Script: Import Permit Policies III
Welcome to USDAís Food Safety and Inspection Service podcast. Each episode
will bring you cutting edge news and information about how FSIS is working to ensure public
health protection through food safety. While weíre on the job, you can rest assured that
your meat, poultry, and processed egg products are safe, wholesome, properly labeled,
and packaged correctly. So turn up your volume and listen in.
Hello and welcome! Iím Alexandra Tarrant with FSIS and your host for this podcast.
Before we begin todayís podcast, I want to let our listeners know that in the coming weeks
FSIS will be switching to a new digital format to ensure the highest quality of audio
and video podcasts. Please stay tuned to our podcasts, or visit our website at
www.fsis.usda.gov, for more information. This is
the third of our four part series on the enhanced efforts the agency is taking regarding
imported food product ingredients containing small amounts of meat or poultry. With me
is Dr. Jerry Elliot from FSISí Office of International Affairs who has been with FSIS
for over 20 years. Thanks for joining me again today Jerry.
Iím glad to be back.
In our previous podcasts, we have discussed the agencyís efforts to ensure that
imported products containing small amounts of meat and poultry are from an approved source
and the import permit process. Letís talk a bit more about the role of APHIS. APHIS regulates
imports under statutory authority of the Animal Health Protection Act to ensure that they
donít pose a risk to U.S. animal health, correct?
Yes, thatís right; and APHIS issues a veterinary permit to importers of food
products containing a small amount of meat, poultry or processed egg product ingredients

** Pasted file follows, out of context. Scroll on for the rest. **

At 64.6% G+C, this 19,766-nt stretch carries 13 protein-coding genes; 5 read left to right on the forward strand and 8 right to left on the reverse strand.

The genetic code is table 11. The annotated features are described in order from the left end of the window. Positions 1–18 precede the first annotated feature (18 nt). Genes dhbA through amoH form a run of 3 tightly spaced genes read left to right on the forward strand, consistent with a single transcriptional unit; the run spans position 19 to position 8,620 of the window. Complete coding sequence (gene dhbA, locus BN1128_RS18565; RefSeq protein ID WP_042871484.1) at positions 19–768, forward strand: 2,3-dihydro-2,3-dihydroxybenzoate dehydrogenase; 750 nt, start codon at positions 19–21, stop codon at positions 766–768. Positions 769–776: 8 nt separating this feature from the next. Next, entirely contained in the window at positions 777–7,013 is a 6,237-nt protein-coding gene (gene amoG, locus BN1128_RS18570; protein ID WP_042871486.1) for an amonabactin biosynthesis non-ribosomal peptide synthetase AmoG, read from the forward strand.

into the United States.
We talked briefly about these veterinary permits. Can you tell us more about
how to obtain a permit?
Well, importers may apply for an APHIS import permit by completing and submitting
VS Form 16-3. The application is on the APHIS Website at
www.aphis.usda.gov. You can obtain
a permit application by writing to the Import/Export Animal Products Programs at:
USDA, APHIS, VS
National Center for Import and Export Products Program
4700 River Road, Unit 40
Riverdale, MD 20737-1231
This application can also be submitted to APHIS via their web-based system called e-Permits.
And, explain again how FSIS gets involved in this process.
As of June 22, APHIS forwards the permit application to FSIS to verify that the
meat or poultry ingredient is from an approved source. FSIS reviews the applications and
works with the applicant so that he or she fully understands the documentation that is
needed. Itís the applicantís responsibility to provide documented evidence of an approved
source to FSIS for their imported food product. Providing the proper documentation saves
time during the application process.
Okay. So, what if the conditions of the permit are not met?
Well, if these conditions are not met, the imported food product will not be
considered approved for food to enter U.S. commerce, and APHIS will deny approval of the
Okay, thatís very important for importers to know. Jerry, please remind our listeners
where they can go to for more information.
Sure. Your questions can be directed to FSIS at
email@example.com or our phone number is (888) 287-7194. To contact APHIS,
you need to go to their website at www.aphis.usda.gov or you can reach them by phone at
(301) 734-8226 for additional permit guidelines. Iíd also like to remind folks that the
Import Permit Guide for Products with Small Amounts of Meat or Poultry is on the FSIS
Web site at www.fsis.usda.gov.
Thatís it for todayís segment. Thanks again, Jerry for being here.
Join us next time for the last of this four part series on imported food products.
Thanks to all of you for listening.
Well, thatís all for this episode. Weíd like your feedback on our podcast. Or if you
have ideas for future podcasts, send us an e-mail at
firstname.lastname@example.org. To learn more about food safety, try our web site at
www.fsis.usda.gov. Thanks for tuning